Jul 05, 2000
Developed in light of “Charitable Choice,” the following guidelines reflect an effort by some religious groups to regulate their dealings with government funding agencies. Religious organizations that wish to comment on the draft should contact Amy Sherman at <ShermanA[at]Cstone.net>.
When Pastor Gertraud Knoll rose to speak to the crowd in front of the Vienna Opera House last February, she knew her remarks could be hazardous to her career. A few weeks before, a coalition government had been formed that included Austria’s far-right Freedom Party, which pandered to voters’ xenophobia with such slogans as “Put a stop to too many foreigners” and “Stop asylum abuse.” Knoll, superintendent of the Lutheran Church in the eastern province of Burgenland, addressed the quarter-million people who gathered to protest against the Freedom Party’s role in the government.
When many ministers’ primary role shifted from being pulpit preacher to being institutional CEO, clergy found themselves wondering, “When did my study become an office?” Today, as congregations consider tapping government funds to provide social services once provided by secular agencies, another question may be arising: “When did our ministry become a program?”
At first the editors of the Century, like most others who viewed the situation from afar, failed to appreciate the threat posed by the rise of the Nazi party in Germany. By May 1933, a few months after Hitler assumed the position of chancellor, editorials began to take the rise of fascism more seriously. But in Hitler’s early years, editors used German activities to drive home the point that the punitive treaty of Versailles had been an absolute failure. “We who defeated Germany,” one editorial stated boldly, “helped to make Hitler” (May 10, 1933).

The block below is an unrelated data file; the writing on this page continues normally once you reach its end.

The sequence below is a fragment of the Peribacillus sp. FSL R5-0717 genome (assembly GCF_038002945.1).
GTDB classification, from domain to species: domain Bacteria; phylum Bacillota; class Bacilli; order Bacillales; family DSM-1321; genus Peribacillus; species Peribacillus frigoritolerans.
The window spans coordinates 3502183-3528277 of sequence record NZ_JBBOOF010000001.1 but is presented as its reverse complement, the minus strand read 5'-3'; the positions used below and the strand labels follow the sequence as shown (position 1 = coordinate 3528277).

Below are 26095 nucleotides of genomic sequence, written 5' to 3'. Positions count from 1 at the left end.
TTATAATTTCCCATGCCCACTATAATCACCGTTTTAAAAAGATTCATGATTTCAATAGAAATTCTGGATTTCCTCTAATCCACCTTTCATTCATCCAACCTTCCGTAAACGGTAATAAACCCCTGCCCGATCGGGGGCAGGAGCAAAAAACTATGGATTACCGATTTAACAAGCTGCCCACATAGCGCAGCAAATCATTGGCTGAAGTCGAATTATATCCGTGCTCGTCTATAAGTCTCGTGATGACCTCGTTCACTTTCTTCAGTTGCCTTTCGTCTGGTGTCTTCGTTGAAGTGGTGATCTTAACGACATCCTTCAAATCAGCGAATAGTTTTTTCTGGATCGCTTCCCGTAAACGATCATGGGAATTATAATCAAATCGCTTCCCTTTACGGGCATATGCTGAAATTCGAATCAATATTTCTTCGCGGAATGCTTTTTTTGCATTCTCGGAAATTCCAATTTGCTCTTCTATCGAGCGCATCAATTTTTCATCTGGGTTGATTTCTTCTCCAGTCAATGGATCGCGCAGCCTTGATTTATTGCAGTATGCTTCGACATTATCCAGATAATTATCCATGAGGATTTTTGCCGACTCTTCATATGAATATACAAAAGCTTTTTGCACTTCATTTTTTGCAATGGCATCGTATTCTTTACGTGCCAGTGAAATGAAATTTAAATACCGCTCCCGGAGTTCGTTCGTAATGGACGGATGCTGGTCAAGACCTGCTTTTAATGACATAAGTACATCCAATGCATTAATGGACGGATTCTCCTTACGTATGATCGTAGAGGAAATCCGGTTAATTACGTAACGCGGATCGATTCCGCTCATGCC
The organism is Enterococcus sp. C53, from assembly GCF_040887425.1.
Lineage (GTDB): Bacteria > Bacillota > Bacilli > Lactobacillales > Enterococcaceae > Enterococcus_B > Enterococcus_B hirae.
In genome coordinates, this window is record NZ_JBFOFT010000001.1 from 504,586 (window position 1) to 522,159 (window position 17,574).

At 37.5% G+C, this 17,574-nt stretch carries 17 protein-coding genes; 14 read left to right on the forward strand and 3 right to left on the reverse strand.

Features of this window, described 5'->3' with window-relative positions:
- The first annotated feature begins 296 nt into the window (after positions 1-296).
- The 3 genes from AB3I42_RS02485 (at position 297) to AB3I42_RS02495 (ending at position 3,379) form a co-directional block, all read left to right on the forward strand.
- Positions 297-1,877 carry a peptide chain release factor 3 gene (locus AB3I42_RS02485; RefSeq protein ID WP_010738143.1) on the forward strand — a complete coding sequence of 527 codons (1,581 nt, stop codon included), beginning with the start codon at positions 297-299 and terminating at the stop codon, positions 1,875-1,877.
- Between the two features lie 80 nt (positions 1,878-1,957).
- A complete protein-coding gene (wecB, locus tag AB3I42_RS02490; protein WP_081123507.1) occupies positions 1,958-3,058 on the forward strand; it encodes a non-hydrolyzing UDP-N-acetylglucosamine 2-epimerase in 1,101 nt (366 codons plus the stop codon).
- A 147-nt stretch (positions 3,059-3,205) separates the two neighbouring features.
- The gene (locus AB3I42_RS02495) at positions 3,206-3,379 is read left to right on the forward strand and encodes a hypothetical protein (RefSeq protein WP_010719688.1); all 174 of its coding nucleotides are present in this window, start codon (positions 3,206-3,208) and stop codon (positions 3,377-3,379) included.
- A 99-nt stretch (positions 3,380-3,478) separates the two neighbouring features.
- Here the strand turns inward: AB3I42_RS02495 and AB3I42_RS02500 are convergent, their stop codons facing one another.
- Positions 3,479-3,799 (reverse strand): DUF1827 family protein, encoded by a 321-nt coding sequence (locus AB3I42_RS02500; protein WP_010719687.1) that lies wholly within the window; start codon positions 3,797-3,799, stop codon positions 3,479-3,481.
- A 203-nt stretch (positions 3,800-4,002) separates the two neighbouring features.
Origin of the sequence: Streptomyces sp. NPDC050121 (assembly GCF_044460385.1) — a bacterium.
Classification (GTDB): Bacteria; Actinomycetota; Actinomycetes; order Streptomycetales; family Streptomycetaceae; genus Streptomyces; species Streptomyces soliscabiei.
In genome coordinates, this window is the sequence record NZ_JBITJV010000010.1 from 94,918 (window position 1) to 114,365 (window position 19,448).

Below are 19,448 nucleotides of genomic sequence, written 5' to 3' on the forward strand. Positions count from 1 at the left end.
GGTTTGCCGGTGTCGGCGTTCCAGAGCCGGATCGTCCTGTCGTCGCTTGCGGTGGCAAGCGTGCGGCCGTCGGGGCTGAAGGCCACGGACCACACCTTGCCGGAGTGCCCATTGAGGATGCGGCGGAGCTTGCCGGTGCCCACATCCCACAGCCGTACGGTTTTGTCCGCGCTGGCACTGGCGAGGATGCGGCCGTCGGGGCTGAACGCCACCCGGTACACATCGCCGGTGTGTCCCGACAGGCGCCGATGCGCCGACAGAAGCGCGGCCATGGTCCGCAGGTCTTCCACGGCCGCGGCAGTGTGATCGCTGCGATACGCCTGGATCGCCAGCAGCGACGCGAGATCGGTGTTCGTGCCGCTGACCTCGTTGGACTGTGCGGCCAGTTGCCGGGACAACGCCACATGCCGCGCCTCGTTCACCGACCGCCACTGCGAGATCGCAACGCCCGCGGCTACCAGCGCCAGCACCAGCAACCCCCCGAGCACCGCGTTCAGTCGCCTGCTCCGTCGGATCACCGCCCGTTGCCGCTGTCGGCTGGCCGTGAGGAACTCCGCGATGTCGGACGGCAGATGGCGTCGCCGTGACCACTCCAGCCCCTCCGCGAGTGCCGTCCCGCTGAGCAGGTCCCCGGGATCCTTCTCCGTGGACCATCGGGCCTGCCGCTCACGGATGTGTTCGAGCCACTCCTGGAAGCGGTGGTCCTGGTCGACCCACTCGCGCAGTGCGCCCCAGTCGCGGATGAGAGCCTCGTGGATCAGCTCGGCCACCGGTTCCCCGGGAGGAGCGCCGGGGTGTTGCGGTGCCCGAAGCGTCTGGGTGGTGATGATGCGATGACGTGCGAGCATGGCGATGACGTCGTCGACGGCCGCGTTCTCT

In 1998 Sue Hill, an administrator with the Department of Human Services in Peoria, Illinois, was trying to help find jobs for several adults whose families were on welfare. Under the new welfare laws, the families would lose their cash benefits (called Temporary Assistance to Needy Families, or TANF) if the heads of the households didn’t find work soon. The department was not able to give these families the time-intensive support and attention they needed. So Hill decided to turn to the town’s faith community.
The principal of the Catholic high school was taken aback by the phone call. It came from an inmate in a nearby prison. He was known to be wealthy, but had been incarcerated for having acquired some of his wealth by fraudulent means. Now the man was offering to make a significant donation to the school.